By Ana Alexander
HOWARD LAKE, MN Locally produced honey, handmade soaps, and cartons brimming with fresh vegetables line the pavement at Howard Lake’s Memorial Park every Saturday from 8 a.m. to 12 p.m.
The new farmers market has attracted a group of local vendors, who will be present every Saturday in September, rain or shine.
Myra Laway runs the farmers market, which is sponsored by the Howard Lake Chamber of Commerce. The market first opened in June, and initially was only open the first and third Saturdays of the month. However, vendors recently expressed concern about their stock and potential spoilage if they do not sell their goods, so the market will be running every Saturday until Sept. 24, the final date of the market for the summer.
The market has anywhere from five to 12 vendors each week, though the average is about seven. The market also included the addition of a food truck, which serves burgers and kabobs to customers perusing the market. According to Laway, plans are to continue the market next year, and to add to its the growing list of features.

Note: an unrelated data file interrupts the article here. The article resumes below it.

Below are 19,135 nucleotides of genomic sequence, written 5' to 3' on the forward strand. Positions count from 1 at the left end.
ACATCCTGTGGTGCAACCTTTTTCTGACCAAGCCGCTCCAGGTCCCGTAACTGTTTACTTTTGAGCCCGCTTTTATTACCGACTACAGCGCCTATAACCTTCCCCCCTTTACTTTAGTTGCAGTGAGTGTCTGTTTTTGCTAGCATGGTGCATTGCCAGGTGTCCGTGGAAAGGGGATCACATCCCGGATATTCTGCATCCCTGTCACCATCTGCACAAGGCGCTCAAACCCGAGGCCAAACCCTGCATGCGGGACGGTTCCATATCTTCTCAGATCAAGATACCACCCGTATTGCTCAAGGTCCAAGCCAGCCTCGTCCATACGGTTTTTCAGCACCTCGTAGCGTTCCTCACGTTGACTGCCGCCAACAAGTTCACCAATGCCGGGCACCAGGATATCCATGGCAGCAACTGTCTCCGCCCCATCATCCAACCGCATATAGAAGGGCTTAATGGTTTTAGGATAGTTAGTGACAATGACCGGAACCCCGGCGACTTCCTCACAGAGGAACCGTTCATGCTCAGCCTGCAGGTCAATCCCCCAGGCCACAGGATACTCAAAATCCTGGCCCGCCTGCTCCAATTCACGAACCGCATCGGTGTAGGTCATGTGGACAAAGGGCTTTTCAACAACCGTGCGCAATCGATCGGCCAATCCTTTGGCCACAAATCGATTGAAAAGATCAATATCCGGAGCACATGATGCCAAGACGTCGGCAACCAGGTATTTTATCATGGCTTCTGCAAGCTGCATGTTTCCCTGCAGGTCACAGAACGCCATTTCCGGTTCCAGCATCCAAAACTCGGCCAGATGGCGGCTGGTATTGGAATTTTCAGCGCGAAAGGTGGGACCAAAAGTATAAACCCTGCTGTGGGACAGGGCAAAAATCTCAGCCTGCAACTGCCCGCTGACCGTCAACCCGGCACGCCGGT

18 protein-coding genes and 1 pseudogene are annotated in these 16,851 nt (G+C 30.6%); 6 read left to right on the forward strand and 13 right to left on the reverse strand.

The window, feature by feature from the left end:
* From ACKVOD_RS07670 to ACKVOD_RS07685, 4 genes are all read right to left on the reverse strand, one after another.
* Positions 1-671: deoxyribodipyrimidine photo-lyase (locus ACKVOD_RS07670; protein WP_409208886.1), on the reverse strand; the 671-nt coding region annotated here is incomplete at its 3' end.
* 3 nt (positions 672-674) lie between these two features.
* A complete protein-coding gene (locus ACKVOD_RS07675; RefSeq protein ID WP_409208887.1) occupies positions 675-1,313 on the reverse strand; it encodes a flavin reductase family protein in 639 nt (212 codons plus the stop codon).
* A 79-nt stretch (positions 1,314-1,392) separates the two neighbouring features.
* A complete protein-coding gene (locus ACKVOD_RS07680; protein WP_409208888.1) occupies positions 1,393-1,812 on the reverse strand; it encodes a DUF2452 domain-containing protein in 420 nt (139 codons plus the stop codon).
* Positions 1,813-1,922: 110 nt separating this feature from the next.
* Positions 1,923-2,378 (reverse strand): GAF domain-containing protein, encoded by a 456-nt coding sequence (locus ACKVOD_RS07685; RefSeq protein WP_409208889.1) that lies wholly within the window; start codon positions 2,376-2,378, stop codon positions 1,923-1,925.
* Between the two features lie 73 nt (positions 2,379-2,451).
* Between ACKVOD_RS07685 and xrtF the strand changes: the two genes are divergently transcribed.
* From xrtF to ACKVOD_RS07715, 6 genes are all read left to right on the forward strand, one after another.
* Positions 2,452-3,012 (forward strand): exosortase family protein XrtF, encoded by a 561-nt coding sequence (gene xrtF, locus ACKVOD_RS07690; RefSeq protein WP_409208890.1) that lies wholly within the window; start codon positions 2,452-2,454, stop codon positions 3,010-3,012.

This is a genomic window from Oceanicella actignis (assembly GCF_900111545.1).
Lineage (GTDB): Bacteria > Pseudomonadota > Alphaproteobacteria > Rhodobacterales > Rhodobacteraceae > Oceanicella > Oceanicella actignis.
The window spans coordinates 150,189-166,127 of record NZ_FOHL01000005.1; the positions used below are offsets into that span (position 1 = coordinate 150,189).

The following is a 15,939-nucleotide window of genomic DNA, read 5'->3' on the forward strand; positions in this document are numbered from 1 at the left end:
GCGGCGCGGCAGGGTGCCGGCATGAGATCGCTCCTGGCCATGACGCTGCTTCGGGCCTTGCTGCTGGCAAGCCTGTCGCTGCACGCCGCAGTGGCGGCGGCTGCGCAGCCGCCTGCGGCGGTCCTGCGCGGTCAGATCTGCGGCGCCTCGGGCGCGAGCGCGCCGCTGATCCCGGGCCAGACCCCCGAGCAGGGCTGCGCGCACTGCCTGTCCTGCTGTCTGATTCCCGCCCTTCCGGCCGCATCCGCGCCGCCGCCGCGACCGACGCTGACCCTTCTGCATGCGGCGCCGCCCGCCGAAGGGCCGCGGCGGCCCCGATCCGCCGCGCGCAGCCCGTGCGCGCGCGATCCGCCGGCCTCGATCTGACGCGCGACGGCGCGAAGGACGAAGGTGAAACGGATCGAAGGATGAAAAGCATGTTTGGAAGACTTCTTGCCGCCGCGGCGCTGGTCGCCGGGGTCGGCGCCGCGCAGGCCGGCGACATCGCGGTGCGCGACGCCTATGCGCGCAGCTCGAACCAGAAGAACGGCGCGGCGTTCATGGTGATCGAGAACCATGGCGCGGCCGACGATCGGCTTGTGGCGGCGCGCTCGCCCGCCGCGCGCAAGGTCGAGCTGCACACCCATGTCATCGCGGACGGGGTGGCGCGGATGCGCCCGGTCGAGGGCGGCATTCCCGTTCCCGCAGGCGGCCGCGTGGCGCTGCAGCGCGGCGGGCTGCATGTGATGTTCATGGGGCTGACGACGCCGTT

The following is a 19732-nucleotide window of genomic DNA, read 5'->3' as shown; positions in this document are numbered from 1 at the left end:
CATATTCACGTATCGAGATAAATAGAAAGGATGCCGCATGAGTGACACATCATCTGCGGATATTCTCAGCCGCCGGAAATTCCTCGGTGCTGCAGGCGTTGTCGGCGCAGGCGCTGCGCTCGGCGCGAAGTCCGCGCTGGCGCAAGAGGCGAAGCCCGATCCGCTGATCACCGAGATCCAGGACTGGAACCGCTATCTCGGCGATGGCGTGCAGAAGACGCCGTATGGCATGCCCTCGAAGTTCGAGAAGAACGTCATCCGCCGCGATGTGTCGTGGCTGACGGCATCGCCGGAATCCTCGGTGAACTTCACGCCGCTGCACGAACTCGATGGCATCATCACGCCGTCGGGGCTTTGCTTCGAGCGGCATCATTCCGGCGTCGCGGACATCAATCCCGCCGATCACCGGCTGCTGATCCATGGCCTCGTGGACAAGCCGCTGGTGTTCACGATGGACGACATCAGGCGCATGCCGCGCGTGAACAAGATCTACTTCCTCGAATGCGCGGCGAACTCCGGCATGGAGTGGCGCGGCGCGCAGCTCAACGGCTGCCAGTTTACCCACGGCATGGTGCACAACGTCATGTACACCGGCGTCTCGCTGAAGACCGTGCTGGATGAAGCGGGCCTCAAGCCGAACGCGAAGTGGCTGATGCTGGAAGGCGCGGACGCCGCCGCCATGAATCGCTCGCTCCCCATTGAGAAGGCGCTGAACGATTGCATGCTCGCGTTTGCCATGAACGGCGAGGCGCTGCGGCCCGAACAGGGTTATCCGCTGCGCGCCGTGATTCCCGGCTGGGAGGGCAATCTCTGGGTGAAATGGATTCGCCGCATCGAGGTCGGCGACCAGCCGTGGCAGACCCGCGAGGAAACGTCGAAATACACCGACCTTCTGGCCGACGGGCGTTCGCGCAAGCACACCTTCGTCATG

“I’m hoping to get some entertainment going on as well, and to just grow and get ready for next year,” Laway said.
The market is still on the lookout for new vendors. This year, all fees were waived, so the group could gain a solid base of vendors. As the market grows, however, it is possible that a fee might be included to help pay for signage and advertisements. The payment structure currently being discussed for next year is tentatively $10 per week.
Memorial Park has provided the market with convenience for both customers and vendors. When parents bring their children to the market, the children can play in the park while their parents shop. The market has also made use of the shelter during the few times it has rained, providing the vendors with a dry space to sell their goods.
“Memorial Park has been a wonderful venue, because they have a huge shelter,” Laway said. “We’ve been totally blessed with the weather it has been perfect. We set up under the shelter [when it rained] and all of the vendors were dry, and traffic still came through.”